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Frome puppeteers head to World Puppet Carnival

A FROME puppet theatre company will be taking its show to Indonesia, to appear at the World Puppet Carnival next month. frome, somerset, noisy oyster, world puppet carnival, puppetry,

Nik Palmer, Sarah Rowland-Barker and ‘Plain Bob’ of Noisy Oyster will be among artists from over 40 countries at the Wayang World Puppet Carnival 2013, the biggest puppet carnival in the world.

Nik and Sarah have already performed at several festivals across Europe, but they are particularly excited about travelling to Indonesia, a country with its own traditions and heritage in shadow puppet theatre.

The duo will take their loveable character ‘Plain Bob,’ in a show that they have chosen to suit the occasion. They explain, “There is no language in the show, so it is easily accessible to non-English speaking audiences. It involves quite a lot of audience participation, which is always fun.

“The show comes across as quite simple but beneath the plain exterior there is quite a lot going on, Sarah triggers all the music and sound effects discretely and wirelessly from the audience using an iPhone app and at times Bob is hooked up so that Sarah can control him via radio control. The unexpected finale of the show is when it rains inside the large umbrella which covers the small stage.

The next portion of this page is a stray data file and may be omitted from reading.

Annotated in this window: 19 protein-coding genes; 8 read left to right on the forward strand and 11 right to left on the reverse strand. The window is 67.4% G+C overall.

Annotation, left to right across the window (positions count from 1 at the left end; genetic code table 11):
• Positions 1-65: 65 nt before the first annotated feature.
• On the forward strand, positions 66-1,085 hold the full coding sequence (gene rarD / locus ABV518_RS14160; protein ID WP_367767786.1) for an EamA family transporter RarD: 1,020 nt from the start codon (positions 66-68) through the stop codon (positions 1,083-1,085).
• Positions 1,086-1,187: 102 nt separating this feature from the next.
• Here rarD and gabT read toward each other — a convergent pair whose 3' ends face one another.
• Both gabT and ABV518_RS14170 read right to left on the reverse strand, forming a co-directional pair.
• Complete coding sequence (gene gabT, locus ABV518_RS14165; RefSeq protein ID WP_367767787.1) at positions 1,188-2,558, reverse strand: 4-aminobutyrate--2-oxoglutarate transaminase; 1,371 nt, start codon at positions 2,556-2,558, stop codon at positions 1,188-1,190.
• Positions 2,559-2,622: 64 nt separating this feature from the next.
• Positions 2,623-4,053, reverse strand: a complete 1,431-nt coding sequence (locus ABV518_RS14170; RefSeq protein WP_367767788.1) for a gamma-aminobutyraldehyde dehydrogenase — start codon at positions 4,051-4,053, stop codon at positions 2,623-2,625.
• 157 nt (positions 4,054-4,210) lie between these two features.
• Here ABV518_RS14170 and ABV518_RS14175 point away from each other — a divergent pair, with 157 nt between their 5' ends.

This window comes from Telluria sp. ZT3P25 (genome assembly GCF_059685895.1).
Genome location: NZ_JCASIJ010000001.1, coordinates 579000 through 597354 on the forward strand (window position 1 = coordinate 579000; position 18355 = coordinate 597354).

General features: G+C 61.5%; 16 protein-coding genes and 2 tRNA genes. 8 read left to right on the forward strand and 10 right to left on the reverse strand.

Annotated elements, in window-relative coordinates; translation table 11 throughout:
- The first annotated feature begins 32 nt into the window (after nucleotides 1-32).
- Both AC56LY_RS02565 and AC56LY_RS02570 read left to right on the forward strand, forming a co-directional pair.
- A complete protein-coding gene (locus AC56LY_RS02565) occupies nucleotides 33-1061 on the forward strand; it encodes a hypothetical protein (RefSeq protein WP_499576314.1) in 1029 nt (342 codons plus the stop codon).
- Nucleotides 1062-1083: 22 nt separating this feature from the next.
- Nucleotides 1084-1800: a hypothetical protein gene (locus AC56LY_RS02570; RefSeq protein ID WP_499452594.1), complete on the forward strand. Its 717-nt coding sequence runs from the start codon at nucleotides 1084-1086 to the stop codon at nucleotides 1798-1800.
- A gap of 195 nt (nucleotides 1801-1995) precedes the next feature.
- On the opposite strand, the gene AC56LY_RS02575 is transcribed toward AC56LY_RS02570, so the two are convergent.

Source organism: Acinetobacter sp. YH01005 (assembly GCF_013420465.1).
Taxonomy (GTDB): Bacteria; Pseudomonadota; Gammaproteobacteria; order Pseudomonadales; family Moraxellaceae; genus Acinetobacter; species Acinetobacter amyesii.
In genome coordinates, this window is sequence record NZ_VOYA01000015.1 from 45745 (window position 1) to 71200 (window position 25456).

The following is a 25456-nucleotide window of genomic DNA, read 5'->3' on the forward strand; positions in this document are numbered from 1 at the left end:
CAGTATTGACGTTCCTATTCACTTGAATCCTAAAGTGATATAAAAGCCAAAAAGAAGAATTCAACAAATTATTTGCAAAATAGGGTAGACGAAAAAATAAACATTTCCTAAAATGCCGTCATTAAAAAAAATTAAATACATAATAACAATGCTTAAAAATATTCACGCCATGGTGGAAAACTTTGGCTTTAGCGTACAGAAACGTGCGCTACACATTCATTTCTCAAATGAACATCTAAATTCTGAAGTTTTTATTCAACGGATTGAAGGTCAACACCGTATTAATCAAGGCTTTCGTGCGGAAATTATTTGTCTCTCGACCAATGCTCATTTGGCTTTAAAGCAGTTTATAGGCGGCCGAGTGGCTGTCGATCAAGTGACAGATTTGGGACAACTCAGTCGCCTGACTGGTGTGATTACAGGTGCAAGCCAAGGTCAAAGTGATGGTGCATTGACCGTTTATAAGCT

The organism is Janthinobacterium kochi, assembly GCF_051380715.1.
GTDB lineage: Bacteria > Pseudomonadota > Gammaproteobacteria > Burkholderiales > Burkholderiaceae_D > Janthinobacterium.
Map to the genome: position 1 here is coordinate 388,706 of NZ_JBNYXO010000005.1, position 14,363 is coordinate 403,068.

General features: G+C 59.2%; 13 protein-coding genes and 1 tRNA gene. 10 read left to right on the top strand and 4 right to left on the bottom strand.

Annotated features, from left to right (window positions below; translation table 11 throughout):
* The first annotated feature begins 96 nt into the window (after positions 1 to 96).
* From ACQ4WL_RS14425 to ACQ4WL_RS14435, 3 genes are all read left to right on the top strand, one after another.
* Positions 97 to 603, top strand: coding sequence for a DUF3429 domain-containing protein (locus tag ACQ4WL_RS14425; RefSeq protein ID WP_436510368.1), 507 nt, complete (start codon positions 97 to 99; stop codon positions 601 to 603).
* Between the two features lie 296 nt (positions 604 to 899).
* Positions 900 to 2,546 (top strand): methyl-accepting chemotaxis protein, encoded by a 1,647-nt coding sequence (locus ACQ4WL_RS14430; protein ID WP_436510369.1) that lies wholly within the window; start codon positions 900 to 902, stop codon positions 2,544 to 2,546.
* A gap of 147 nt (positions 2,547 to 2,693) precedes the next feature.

“Another reason we are taking Plain Bob is that it is the only one of our shows that is small enough to be transported by plane, it all packs into a couple of 20kg bags (apart from the umbrella)!”

Nik and Sarah have been working together for eight years, performing locally and at festivals at home and  abroad. They have made appearances at Glastonbury Festival, Skipton Puppet Festival, and travelled to the Czech Republic and Denmark among many others.

The duo say they feel lucky that they can use their creative talents to bring a smile to audiences’ faces. “We make all of our own puppets, props and sets which involves a wide range of craft skills which is fun. But unlike traditional craftspeople, we get paid to show off our work and get to keep the things we have made, not sell them. You get a tremendous amount of satisfaction seeing people smile and laugh at things you have created.

“We have fantastic travel experiences, and we often get to see a different side to places, meeting and staying with local people.

“It’s a fantastic job. Like all self-employed work it has its ups and downs and lean times, but we count ourselves as very fortunate that we do manage to make our living from it.”